Dogs and horses have their own ways of enforcing and reinforcing behaviors....people can learn from these things...they arent being mean to each other when they do it...they are reinforcing necessary social structure. When people are overly, inappropriately 'kind' to their dogs and horses...those dogs and horses can become dangerous...and then abandoned.

I can see that roll going awry for people...it took a great deal of mental determination on my part to carry it out. And some agility in the beginning. Can you say...lawsuit?! I'm glad the monks and others have found more generally applicable methods.
 

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NatalieCMarkey said:
Of course vets will always be the first and best resource when dealing with any canine disability, but owners have power too. As an owner of an epileptic dog, I've learned many around the house, easy tips that improve my dog and his quality of life, while making caring for a special needs dog easy and affordable.

I have not seen any owner written books on this topic. My questions is, what are your favorite owner perspective dog books?

I'll look forward to the discussion.
You may want to check out Amy Shojai's books... She's KB member, experienced with pets.
 

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Not really for advice, but rather for interesting stories of all the different dogs the author had throughout his life:



A fascinating account of how some dogs were trained and used during WWII (and how many were returned to civilian life afterwards):

 

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9MMare, trust me, the alpha roll is not a good training method. Having taught classes for thousands of dogs and having trained my own dogs to fairly high level (top 10 ranked Min Pin in the country in Rally and Agility, winner purina incredible dog challenge 60 weave with my Dobe, etc.) I can tell you that there are many safer and less traumatizing ways to get cooperation even from a strong, tough dog. In fact, strong dogs often respond most favorably to clicker type training.

My heart breed is the Doberman, and the last two dogs I've owned have been from German working lines backgrounds. They are dogs bred to be extremely confident and physically and mentally tough and resilient. Here are some articles which may help explain why the New Skete methods are really no longer used, even by the New Skete monks.

http://dogs.about.com/cs/basictraining/a/alpha_roll.htm

http://www.veterinarypartner.com/Content.plx?P=A&A=984&S=1

http://tarastermer.wordpress.com/2009/01/21/why-you-should-not-alpha-roll-your-dog/

I'm glad you feel it worked for your dog. But it could easily backfire. And these days we understand a lot more about canine behavior and how to elicit desired responses without physical or mental trauma to you OR the dog.
 

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DD Graphix said:
9MMare, trust me, the alpha roll is not a good training method. Having taught classes for thousands of dogs and having trained my own dogs to fairly high level (top 10 ranked Min Pin in the country in Rally and Agility, winner purina incredible dog challenge 60 weave with my Dobe, etc.) I can tell you that there are many safer and less traumatizing ways to get cooperation even from a strong, tough dog. In fact, strong dogs often respond most favorably to clicker type training.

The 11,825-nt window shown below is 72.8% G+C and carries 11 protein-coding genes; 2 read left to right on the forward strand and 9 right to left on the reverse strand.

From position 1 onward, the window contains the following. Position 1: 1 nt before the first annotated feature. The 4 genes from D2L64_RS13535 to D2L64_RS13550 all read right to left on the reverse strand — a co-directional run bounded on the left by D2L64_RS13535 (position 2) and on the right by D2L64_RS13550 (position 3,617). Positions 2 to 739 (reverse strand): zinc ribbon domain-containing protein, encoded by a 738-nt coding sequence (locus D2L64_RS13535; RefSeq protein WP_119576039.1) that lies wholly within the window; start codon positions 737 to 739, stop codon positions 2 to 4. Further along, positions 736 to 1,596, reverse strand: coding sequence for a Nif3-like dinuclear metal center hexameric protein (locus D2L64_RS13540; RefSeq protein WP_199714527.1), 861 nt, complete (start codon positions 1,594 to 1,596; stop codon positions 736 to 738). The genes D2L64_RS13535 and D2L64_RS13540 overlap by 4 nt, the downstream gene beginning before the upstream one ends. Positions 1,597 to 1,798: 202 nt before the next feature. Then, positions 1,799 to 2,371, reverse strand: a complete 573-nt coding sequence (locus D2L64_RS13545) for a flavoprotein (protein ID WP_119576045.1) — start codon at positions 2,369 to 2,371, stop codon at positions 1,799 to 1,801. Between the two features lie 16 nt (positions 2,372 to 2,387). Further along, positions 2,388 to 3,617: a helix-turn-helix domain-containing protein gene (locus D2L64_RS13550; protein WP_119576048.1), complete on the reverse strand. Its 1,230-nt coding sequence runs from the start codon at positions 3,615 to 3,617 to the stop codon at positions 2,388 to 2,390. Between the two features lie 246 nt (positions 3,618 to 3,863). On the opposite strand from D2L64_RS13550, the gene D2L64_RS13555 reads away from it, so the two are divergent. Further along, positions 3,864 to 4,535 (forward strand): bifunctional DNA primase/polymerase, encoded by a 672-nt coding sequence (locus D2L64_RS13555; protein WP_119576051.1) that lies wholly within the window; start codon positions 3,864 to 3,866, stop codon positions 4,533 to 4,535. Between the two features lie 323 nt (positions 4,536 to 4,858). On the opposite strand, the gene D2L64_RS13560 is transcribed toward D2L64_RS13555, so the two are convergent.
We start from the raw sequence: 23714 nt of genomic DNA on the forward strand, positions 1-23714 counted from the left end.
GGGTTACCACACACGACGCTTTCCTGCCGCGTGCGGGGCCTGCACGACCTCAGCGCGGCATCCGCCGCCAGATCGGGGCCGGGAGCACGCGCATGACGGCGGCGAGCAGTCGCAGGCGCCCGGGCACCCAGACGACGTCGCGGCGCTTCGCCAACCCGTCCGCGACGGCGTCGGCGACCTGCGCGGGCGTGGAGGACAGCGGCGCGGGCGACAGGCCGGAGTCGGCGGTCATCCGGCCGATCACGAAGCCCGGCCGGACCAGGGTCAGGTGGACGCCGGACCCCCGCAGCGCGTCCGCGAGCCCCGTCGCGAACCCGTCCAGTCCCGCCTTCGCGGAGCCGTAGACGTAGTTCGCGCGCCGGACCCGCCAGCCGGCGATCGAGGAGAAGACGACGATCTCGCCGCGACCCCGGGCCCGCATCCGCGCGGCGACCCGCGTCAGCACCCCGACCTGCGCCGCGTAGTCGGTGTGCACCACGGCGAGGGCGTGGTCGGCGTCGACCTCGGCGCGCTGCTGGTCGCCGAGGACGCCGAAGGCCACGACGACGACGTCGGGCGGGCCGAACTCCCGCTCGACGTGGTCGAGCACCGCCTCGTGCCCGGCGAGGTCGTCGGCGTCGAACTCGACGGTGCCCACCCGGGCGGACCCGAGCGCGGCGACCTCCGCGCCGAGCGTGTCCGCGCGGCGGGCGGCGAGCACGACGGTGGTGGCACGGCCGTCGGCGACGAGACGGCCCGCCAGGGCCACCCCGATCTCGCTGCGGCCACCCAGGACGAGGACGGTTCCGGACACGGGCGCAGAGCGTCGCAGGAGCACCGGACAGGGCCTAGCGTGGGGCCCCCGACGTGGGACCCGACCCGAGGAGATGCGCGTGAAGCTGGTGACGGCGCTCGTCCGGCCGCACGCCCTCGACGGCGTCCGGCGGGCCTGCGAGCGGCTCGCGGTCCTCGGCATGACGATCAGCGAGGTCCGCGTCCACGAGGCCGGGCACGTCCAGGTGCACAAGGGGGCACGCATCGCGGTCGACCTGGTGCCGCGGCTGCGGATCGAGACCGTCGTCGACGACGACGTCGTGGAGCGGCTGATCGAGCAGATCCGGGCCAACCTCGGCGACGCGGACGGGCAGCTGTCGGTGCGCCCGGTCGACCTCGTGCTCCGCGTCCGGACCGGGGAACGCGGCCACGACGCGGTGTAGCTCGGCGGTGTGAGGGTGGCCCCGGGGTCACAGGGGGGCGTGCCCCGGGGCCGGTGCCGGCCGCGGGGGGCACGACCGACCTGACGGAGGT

My heart breed is the Doberman, and the last two dogs I've owned have been from German working lines backgrounds. They are dogs bred to be extremely confident and physically and mentally tough and resilient. Here are some articles which may help explain why the New Skete methods are really no longer used, even by the New Skete monks.

http://dogs.about.com/cs/basictraining/a/alpha_roll.htm

http://www.veterinarypartner.com/Content.plx?P=A&A=984&S=1

http://tarastermer.wordpress.com/2009/01/21/why-you-should-not-alpha-roll-your-dog/

I'm glad you feel it worked for your dog. But it could easily backfire. And these days we understand a lot more about canine behavior and how to elicit desired responses without physical or mental trauma to you OR the dog.
I dont really disagree, and also believe that the monks have have evolved along the way. I'm using clicker training pretty successfully with my blue heeler. Dominant tho he is, I would never pin him....completely different temperment & sensitivity level than a chessie.
 

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9MMare said:
...I'm using clicker training pretty successfully with my blue heeler. Dominant tho he is, I would never pin him....completely different temperment & sensitivity level than a chessie.
Oh, I love heelers. Had a red heeler for years.
 

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I have a puppy mill rescue Maltese. She's 10 years old and has been blind for about 3 years. I never did find a good book on living with a blind dog. But she gets along fine, and even adapts to changes better than our dog who can see.  :)
 

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jamiedierks said:
Oh, I love heelers. Had a red heeler for years.
Noggin was half ACD, but no idea if that half was red or blue, as I think the other half dominated his coat (Pit Bull?).